Goat ownership also calls for a serious level of comfort with mud and muck. The pen at Itty Bitty Farm gets cleaned twice a year and Heidi collects the old manure and hay into a giant compost pile. And if a doe, or lady goat, gives birth, chances are high she’ll need help. (“That part wasn’t too bad,” recalls Heidi. “I just had to put my first two fingers in a few inches and they popped right out.”) Another important piece of the puzzle is cooperative neighbors. Luckily, Heidi’s originate from other countries where urban livestock is much more common. Of course, in some scenarios less tolerant neighbors can be bought with occasional farm products like eggs and milk.
Just when I have Goat Theory 101 down, Heidi makes a proposal. “You wanna see what owning a goat is really like?” she asks. “Come over at 7:30 a.m. and you can milk Lucy.”
One day the following week, we make good on our plan. I wake up before dawn and make another trek out to the farm. When I arrive, Heidi’s daughter is pouring fresh goat milk in her cereal.
Heidi loans me some mud boots before we trudge out into the backyard. Down in the goat pen, she has a milking area set up. It’s really just a table with a yoke-like devise to hold Lucy in place on a tiny landing. Heidi puts down a milk crate for me to sit on, right at the edge of the deck.
There are goat pellets scattered around the landing, but when I remind myself that they’re just hay in another form, I really don’t mind so much. Heidi sets Lucy up on the table and puts a bowl of grain in a bin attached to the fence to distract her. While Lucy digs in, Heidi hands me an alcohol-saturated wipe and shows me how to clean off Lucy’s udders. I realize I’ve never been this intimate with an animal’s underparts.
Below us, Fred and Ginger start bleating like they’ll never see their mom again, and we get to work testing the milk. Heidi places a stainless steel cup and strainer under Lucy’s udder and shows me how to squeeze the teat all at once from the top to the bottom. I have to use my thumb and forefinger around the top, while squeezing my pinky around the actual teat. It isn’t nearly as easy as they make it look in the movies. It takes me an embarrassingly long time to make a tiny stream of milk come out.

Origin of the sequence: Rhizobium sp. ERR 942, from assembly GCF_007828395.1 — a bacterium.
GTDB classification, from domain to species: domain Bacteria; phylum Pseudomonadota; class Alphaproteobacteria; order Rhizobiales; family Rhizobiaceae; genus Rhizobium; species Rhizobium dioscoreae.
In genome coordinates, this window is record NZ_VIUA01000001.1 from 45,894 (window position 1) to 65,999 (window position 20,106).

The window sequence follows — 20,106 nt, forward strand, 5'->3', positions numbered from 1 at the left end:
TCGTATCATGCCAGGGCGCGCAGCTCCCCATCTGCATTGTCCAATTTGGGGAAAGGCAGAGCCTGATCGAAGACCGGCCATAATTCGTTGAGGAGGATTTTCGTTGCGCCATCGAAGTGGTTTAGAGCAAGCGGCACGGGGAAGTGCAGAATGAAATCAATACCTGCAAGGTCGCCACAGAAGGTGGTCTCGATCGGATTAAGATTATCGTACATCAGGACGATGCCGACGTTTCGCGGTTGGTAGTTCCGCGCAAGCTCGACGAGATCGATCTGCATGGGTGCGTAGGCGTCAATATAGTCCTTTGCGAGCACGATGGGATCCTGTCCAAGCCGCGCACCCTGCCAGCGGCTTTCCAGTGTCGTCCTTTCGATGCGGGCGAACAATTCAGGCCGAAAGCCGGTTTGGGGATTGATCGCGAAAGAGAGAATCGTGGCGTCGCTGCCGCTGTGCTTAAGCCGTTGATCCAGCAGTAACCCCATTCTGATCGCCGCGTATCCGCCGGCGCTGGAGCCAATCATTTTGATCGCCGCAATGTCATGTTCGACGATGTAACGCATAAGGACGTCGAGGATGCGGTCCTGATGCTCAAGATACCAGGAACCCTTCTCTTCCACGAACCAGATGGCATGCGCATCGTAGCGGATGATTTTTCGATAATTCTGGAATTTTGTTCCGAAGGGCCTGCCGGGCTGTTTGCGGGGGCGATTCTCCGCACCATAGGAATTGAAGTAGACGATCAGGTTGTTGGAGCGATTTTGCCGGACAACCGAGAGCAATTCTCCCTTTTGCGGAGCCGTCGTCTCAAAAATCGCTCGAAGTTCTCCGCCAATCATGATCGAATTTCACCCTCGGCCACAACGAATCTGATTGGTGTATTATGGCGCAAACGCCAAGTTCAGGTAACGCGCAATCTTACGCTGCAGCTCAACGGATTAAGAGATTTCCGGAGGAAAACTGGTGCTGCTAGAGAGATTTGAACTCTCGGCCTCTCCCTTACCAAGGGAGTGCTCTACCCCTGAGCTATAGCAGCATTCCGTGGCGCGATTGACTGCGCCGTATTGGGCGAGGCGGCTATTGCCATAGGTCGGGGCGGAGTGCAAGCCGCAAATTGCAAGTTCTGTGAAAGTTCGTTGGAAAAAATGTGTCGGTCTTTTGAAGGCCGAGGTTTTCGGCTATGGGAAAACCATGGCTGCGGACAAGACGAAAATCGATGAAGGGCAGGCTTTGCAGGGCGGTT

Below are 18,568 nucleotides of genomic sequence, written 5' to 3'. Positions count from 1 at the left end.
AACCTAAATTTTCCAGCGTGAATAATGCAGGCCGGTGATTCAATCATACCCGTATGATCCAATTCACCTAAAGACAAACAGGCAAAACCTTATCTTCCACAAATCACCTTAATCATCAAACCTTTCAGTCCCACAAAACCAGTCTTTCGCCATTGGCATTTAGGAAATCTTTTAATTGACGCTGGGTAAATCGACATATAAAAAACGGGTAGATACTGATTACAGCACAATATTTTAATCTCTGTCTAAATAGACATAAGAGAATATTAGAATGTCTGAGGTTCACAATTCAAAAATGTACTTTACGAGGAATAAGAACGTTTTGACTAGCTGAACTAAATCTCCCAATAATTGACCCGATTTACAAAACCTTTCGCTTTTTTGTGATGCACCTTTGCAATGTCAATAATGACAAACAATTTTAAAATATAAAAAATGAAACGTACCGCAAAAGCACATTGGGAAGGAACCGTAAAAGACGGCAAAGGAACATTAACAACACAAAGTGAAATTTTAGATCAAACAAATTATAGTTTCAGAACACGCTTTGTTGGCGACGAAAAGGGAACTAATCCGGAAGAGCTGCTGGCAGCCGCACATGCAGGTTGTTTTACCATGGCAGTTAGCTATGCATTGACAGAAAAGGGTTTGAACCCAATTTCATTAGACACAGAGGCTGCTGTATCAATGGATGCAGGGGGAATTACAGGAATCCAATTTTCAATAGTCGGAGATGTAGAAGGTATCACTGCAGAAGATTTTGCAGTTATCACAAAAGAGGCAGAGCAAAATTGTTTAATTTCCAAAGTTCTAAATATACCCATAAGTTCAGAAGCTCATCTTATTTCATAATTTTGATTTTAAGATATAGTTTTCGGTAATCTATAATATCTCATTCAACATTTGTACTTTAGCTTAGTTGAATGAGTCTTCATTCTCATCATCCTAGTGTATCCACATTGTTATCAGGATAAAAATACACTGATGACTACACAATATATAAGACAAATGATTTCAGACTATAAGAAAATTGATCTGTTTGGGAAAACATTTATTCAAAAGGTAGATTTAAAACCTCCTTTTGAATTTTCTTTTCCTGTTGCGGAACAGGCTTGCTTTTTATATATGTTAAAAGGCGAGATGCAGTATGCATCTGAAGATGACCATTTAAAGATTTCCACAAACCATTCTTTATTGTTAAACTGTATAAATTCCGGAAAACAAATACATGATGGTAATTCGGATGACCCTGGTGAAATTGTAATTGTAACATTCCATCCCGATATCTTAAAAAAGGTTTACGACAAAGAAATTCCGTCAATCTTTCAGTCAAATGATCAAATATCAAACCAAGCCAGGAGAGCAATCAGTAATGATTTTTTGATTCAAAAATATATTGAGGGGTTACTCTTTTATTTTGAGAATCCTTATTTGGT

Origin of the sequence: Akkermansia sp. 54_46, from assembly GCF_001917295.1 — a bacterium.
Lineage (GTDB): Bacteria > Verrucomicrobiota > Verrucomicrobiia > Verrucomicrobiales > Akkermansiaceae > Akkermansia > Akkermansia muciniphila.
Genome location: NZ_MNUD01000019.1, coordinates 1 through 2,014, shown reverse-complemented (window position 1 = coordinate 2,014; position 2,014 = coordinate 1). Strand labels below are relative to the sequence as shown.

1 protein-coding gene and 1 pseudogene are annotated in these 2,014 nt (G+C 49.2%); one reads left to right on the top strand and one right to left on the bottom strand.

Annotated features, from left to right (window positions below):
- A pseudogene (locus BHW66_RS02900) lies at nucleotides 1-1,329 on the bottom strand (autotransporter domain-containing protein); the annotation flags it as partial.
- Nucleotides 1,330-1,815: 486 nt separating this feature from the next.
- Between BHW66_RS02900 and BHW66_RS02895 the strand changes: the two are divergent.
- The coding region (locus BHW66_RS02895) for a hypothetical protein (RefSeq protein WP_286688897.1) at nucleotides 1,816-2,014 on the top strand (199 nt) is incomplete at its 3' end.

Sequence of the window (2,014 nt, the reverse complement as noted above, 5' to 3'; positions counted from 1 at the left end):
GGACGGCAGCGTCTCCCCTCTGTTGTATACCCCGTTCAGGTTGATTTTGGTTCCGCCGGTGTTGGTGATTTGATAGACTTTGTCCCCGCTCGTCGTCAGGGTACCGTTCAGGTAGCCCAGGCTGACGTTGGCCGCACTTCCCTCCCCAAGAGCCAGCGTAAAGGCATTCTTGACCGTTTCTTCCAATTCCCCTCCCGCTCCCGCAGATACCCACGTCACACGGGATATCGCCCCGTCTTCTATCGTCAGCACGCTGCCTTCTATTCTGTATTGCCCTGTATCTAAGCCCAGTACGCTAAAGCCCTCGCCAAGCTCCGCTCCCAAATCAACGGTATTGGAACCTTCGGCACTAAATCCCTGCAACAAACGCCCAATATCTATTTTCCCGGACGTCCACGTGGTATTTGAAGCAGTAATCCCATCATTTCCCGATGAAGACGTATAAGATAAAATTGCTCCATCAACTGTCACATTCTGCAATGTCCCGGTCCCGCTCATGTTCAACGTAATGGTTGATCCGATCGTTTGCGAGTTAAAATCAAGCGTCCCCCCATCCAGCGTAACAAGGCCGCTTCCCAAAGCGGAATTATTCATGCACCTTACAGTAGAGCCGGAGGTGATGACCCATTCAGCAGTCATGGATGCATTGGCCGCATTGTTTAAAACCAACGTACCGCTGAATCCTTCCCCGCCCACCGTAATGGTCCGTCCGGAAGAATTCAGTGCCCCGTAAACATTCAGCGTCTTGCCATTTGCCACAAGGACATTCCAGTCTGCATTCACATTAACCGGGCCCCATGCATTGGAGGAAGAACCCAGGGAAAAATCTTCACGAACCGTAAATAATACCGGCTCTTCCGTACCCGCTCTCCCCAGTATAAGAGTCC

The milk looks good, so Heidi takes out a suction device called the “Henry Milker.” It’s pretty basic technology, but Lucy is a stubborn goat, and Heidi says that before the Henry Milker, she would struggle for upward of an hour milking Lucy purely by hand, only to have the goat put her foot in the milk. We pump with a small pressurizer so that when I put my hand around the udder, the milk is released in a thin stream. The liquid still comes out relatively slowly.
We switch teats, and after half an hour has passed, we close up shop. Lucy is once again free to be with her kids. She makes a come-to-mama bleat and Fred and Ginger bound up the stairs to drink whatever is left in her udders. While they drink, their tails don’t stop wagging.
I’ve never had to work so hard for milk. As we carry the jar up to Heidi’s refrigerator to cool, the liquid is more like white gold to me.
As I leave that morning and join the commuters on Muni, I look down and notice mud on my jeans from Lucy’s hoof. I wonder if I smell like a barn and decide I don’t mind. I’m reminded of something Heidi said as she was pouring goat milk into a pot to make cheese right before I left the house. She believes that urban farming isn’t about rejecting city life, it’s just another interesting way to recombine the old and the new. Heidi may milk her own goats, but she also uses the Internet to blog about it and to share tips with other urban homesteaders.
I’ve always been driven by creative lifestyles. So although the challenge of running a mini goat farm feels somewhat daunting, I’m now inspired to try it myself – once I have some land of my own.
Nigerian Dwarf goats are a great choice for backyard husbandry. As the name implies, they don’t get very big and they produce a good deal of milk for their size.
If you’ve done some urban farming and you’re ready to take it to the next level, check out Heidi’s website (http://ittybittyfarminthecity.blogspot.com/) . She offers advice about raising goats while documenting her own trials and tribulations.